Students Find Issue in the Organizational Waste of Event Intended to Give Opportunities
By Rosie Alger
There was a recent charity event on campus called Days for Girls, which raised money and brought awareness to the issues of education for girls around the world, and the impact poor menstrual health can have on a girls’ education in a developing nation. This is an important cause, and I am a huge advocate for the advancement of girl’s education as well as improving women’s health, but I felt the event was administered without thorough thought behind the execution.
Girls without access to menstrual hygiene products are prevented from attending school when they are on their period. In general, there is a huge stigma in talking about menstruation and women’s reproductive health. According to Meghan Markle at Time, “100 and 13 million adolescent girls between the ages of 12-14 in India alone are at risk of dropping out of school because of the stigma surrounding menstrual health.” Days for Girls was intended to start a conversation about this important worldwide issue, and that is something I firmly support.
Many trans and non-binary folks also get periods, and do not receive any kind of guidance or aid when it comes to hygiene. Another approach the project could have taken would have been to post the pads and facts, again, sealed, in women’s, men’s, and unisex bathrooms across campus. That way, students of any gender could learn about the program and read the facts, and also benefit from using the pads if they were in need.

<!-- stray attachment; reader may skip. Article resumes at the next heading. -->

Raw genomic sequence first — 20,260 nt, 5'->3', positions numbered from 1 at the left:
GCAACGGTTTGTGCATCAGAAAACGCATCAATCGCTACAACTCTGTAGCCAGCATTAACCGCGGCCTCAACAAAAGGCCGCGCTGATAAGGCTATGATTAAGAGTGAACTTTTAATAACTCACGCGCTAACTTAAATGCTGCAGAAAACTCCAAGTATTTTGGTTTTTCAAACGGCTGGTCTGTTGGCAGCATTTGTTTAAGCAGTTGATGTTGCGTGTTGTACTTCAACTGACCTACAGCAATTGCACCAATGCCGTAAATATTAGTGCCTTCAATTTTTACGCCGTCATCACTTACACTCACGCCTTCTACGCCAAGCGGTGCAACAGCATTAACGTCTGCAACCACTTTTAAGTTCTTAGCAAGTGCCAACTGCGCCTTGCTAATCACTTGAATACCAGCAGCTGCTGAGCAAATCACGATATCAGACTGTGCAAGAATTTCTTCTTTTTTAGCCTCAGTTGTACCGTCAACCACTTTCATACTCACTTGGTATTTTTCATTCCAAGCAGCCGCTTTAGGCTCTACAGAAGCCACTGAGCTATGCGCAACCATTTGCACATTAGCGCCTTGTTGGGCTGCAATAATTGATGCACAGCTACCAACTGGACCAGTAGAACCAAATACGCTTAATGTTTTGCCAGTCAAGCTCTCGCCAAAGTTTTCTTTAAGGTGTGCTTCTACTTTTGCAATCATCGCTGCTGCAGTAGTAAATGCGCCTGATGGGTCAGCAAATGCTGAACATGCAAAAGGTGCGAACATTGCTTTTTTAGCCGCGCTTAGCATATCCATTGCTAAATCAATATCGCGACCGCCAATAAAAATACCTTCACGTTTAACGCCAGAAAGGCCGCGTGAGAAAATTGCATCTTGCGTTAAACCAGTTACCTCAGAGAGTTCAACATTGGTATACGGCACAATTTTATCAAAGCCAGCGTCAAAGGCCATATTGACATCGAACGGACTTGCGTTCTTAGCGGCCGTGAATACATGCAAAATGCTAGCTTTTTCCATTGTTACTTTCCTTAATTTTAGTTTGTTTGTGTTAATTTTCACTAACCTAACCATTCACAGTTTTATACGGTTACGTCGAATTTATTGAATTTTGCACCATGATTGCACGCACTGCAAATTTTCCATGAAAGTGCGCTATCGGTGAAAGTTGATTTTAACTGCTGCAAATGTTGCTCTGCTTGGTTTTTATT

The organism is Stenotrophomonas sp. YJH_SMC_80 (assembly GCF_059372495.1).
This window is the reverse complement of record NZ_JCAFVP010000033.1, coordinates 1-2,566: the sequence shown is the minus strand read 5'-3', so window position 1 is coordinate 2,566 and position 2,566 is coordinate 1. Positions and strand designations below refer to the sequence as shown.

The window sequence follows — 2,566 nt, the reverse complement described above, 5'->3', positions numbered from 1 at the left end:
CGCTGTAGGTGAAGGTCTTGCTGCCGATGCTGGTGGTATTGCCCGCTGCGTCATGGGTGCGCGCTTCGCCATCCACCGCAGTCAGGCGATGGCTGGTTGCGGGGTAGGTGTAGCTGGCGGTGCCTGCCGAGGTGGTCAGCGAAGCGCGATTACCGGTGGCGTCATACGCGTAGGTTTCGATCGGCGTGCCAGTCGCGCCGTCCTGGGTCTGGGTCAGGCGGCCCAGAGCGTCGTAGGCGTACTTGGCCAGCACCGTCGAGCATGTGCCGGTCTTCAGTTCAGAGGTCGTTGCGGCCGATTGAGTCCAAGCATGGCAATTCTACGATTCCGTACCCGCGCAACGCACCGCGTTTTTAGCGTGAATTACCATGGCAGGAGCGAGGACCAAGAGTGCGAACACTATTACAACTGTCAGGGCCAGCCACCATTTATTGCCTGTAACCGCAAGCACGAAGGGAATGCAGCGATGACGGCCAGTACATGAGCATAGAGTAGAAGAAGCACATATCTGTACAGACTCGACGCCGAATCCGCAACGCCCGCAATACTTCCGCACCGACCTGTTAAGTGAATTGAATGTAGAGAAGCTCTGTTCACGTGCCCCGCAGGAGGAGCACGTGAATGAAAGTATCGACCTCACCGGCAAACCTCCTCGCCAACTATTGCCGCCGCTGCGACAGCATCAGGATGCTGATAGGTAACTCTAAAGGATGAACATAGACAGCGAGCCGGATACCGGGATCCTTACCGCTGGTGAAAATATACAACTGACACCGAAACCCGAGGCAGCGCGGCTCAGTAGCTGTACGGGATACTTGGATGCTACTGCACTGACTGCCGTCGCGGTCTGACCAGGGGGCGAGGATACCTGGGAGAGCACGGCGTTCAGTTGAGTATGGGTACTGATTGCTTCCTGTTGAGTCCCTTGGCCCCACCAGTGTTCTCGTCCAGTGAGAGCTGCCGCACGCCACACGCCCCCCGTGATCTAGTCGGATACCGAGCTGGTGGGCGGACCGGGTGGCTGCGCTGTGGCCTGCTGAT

Also, people who might not be out about their gender identity would be able to use the products in whatever bathroom in which they feel most comfortable and safe. Again, allowing people in need, even on our own campus, access to the pads that were used in the decorations for this event would have been a more relevant and poignant contribution to the cause.
Overall, I commend the program and the students behind it for bringing up the topic of menstrual health and how it affects education worldwide, especially in developing nations. I just think there was too much waste in the process of the event, and more thought should have been put in to the nuance of truly helping people who need these products. As Time writer Markle said, “Wasted opportunity is unacceptable with stakes this high.”
Event Organizers Cite Shock Value in Starting Conversation
By Joanna Sperapani
As one of the chief executors of the Days for Girls project, I might be able to lend some clarification to the intent and specificities of this awareness campaign. The project was authored by Kelley Gardner, Rachel Martinez, and I, for the purpose of our Human Rights and Social Justice class with Dr. (Christine) Wade. For the class, each group had to come up with an awareness project to draw attention to a specific human rights violation. Our group chose women’s education, and we decided to focus specifically on a rarely recognized barrier for female education: menstruation. Our goal in this work was to not only raise money and awareness, but to help destigmatize the issue, for the sake of both Washington College students, and for those abroad.